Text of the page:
“The Spirit of the Lord is upon me, for he has anointed me to bring Good News to the poor. He has sent me to proclaim that captives will be released, that the blind will see, that the oppressed will be set free, and that the time of the Lord’s favor has come.” – Luke 4:18-19 (NLT)
Jesus was teaching in a synagogue and was handed the scroll of Isaiah where he specifically looked for this verse so he could read about himself. Here, in this moment, Jesus summed up the result of his putting on flesh and coming down to earth. He told Nicodemus in John 3:17 that his purpose was to save the world and not to condemn it, “God did not send his Son into the world to condemn the world, but to save the world through him.” (NIV) but here he is telling the people in Nazareth what the result would be and what that would look like.
It should be noted the word for world in the Greek is Kosmos which means the entirety of sentient life.
I love the nuance used here and revealed in the NLT vs other translations. Jesus isn’t just making an empty campaign promise, that under his rule he wants X and Y to happen. But instead a direct result of his presence here on earth will lead to captives being released, the blind seeing, and the oppressed to be set free. In the Greek the word for “captives” literally means people who have been captured in contrast to that “the oppressed” being spoke of are people who have been broken, shattered, and shivering as a result of being crushed by the cruelty of their oppressors.
God makes five promises that apply in different ways to the spiritual self and the physical self:
1st: When you’ve been reduced to a lowly state, when you’re spiritually and physically bankrupt, begging for help, God has good news for you. Jesus uses the word, Euangelizo, which to the original audience would have been associated as a message from the Ceasars letting the people know that that the Ceasar had brought peace, freedom, justice, and prosperity to his new empire. Jesus is providing hope to people who may have lost it.
2nd: Whether you’re a captive to your sin or a literal captive for whatever reason. You will be released. Jesus doesn’t state when it will happen, or that it has already happened, he promises that you will be released from it. I think this works a lot like the season aspect that I wrote about earlier.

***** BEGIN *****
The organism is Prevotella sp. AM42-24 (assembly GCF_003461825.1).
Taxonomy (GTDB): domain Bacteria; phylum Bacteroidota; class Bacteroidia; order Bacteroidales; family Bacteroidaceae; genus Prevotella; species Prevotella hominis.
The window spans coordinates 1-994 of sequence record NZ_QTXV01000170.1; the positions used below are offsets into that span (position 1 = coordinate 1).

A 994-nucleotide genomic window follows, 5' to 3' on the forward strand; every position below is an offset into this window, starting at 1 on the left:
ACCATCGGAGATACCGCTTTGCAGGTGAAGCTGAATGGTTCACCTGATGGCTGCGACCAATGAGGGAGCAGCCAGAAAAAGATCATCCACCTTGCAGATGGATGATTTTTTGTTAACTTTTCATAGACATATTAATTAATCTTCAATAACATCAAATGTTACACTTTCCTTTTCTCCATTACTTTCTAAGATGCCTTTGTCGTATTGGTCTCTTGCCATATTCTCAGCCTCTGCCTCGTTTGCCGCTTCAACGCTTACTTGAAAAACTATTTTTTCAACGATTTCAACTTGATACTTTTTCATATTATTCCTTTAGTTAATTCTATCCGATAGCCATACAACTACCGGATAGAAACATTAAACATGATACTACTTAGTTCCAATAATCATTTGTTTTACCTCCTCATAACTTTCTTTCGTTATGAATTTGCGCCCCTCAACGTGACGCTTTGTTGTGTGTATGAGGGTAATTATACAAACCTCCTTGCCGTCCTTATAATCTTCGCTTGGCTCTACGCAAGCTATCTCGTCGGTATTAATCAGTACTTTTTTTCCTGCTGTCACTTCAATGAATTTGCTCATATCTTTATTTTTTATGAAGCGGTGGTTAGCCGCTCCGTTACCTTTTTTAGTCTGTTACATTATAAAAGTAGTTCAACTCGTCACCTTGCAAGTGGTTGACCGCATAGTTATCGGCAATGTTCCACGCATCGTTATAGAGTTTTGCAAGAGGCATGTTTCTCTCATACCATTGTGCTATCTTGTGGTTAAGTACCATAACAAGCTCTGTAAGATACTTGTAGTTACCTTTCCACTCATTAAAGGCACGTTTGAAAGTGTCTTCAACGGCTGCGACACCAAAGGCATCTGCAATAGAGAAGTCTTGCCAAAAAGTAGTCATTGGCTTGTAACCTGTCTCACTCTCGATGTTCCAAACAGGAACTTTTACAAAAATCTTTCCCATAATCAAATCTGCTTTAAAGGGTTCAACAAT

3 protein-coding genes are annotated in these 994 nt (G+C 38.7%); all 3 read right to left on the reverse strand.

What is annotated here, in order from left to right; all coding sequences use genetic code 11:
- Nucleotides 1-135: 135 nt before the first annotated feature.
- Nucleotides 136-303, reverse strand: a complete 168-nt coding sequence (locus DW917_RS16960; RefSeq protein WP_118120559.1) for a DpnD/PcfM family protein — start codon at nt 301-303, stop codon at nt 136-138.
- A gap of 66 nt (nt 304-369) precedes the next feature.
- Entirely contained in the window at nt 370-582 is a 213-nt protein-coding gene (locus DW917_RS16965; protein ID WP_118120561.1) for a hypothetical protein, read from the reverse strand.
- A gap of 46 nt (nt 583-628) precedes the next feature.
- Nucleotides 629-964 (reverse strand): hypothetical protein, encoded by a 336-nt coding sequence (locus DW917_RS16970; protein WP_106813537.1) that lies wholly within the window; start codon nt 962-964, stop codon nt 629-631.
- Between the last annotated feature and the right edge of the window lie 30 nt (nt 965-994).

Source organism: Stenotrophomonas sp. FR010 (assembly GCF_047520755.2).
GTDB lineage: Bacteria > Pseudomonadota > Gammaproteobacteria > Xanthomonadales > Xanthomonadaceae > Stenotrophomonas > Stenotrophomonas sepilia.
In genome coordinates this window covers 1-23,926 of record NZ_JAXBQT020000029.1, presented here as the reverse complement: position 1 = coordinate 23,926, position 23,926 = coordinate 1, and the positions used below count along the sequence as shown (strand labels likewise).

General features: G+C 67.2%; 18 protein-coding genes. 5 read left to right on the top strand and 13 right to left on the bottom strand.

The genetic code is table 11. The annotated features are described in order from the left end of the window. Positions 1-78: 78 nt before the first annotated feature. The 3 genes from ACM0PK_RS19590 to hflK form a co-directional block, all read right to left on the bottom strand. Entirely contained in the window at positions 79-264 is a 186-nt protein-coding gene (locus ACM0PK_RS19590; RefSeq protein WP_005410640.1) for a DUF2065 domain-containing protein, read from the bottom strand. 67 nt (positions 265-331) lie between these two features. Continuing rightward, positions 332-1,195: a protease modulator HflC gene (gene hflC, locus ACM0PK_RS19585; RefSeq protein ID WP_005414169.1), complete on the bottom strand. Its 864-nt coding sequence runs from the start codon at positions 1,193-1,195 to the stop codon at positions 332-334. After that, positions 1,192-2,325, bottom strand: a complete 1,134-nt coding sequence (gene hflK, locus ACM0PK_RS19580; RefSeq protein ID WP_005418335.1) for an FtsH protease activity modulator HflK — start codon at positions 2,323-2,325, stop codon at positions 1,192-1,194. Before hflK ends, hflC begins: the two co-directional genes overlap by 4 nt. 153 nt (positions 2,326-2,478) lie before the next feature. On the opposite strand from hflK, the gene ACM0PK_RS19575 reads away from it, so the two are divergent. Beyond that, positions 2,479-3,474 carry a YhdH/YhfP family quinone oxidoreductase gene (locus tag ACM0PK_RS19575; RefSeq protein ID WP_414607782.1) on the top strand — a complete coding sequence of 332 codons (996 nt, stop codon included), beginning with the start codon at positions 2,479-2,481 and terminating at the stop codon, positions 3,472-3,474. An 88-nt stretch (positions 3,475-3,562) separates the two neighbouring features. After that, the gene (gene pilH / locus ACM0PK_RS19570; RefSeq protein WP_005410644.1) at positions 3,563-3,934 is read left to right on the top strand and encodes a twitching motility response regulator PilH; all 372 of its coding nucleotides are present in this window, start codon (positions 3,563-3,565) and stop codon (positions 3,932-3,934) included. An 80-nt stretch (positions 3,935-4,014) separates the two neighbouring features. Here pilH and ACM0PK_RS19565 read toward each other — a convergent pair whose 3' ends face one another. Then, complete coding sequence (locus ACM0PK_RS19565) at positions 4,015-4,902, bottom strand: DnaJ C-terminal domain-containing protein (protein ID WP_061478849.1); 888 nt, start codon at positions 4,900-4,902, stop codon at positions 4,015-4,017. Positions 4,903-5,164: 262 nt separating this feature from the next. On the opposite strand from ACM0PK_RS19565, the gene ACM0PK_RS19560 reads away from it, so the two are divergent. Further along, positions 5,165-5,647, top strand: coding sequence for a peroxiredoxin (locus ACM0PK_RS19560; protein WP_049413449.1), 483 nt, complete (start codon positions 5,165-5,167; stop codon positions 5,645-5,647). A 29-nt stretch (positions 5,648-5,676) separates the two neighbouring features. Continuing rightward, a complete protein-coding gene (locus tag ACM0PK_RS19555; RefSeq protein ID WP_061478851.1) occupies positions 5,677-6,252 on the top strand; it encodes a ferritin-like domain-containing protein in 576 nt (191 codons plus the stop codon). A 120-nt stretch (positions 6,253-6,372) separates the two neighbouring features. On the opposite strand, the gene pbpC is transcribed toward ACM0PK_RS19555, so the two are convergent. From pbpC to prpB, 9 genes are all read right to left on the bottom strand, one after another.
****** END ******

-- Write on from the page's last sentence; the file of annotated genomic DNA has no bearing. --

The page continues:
3rd: I can’t help but be reminded of the lyrics of Amazing Grace, “I once was blind, but now I see.” when I think about spiritual blindness and of course, there’s the physical healing and restoration of sight that God is able to do and still does today!
4th: I love how Jesus is constantly reminding us that there are people under an oppression that isn’t captivity. This type of oppression is more insidious, in my opinion, because it has a pretense of freedom. Jesus is telling us however, that no matter what you go through, no matter what has been done to you, no matter what has happened to break your spirits, there is hope. This is definitely a But God situation. Jesus is here to proclaim that Jonah 2:6 is still relevant to us today, “I sank down to the very roots of the mountains. I was imprisoned in the earth, whose gates lock shut forever. But you, O LORD my God, snatched me from the jaws of death!” (NLT)
5th: is the statement that because of Jesus’s arrival here on earth, the time of the Lord’s favor is available to us. We don’t have to do anything to receive this. If you’re a Christian, Jesus has already arrived and we don’t have to or send any gifts to preachers on TV to attain the favor of the Lord. And we will probably never fully understand the many ways in which this favor manifests itself but we can trust that it exists.
There’s so much more to unpack from this verse and there have been numerous books written about it. But for now, just remember what Jesus said when he closed up the scroll: “The scripture you’ve just heard has been fulfilled this very day!”